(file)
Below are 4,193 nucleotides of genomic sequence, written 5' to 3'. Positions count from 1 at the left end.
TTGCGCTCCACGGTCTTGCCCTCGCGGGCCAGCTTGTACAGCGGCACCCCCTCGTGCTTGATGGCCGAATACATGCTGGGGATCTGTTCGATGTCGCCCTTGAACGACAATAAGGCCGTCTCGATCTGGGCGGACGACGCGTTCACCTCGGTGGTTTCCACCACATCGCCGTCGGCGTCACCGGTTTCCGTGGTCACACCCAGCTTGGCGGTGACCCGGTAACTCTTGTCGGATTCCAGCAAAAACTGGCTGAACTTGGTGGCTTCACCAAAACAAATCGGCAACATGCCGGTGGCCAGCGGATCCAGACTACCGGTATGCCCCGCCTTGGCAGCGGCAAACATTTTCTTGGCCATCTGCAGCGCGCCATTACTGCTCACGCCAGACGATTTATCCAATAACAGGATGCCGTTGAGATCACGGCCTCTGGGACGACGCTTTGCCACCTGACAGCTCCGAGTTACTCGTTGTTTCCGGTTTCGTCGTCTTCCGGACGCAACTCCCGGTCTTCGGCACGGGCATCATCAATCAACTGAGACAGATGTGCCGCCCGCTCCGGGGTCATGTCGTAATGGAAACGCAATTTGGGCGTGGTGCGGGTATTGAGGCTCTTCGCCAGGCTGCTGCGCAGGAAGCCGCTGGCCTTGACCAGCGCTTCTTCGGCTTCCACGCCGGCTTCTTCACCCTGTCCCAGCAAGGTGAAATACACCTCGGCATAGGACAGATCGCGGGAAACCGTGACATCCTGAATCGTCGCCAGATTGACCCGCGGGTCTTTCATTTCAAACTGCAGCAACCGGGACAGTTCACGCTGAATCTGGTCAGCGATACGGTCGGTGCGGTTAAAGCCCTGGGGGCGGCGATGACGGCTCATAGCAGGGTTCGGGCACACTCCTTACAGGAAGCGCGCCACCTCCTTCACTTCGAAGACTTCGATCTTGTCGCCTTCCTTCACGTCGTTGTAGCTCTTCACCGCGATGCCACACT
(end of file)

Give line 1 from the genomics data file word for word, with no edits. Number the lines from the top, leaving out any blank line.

Below are 4,193 nucleotides of genomic sequence, written 5' to 3'. Positions count from 1 at the left end.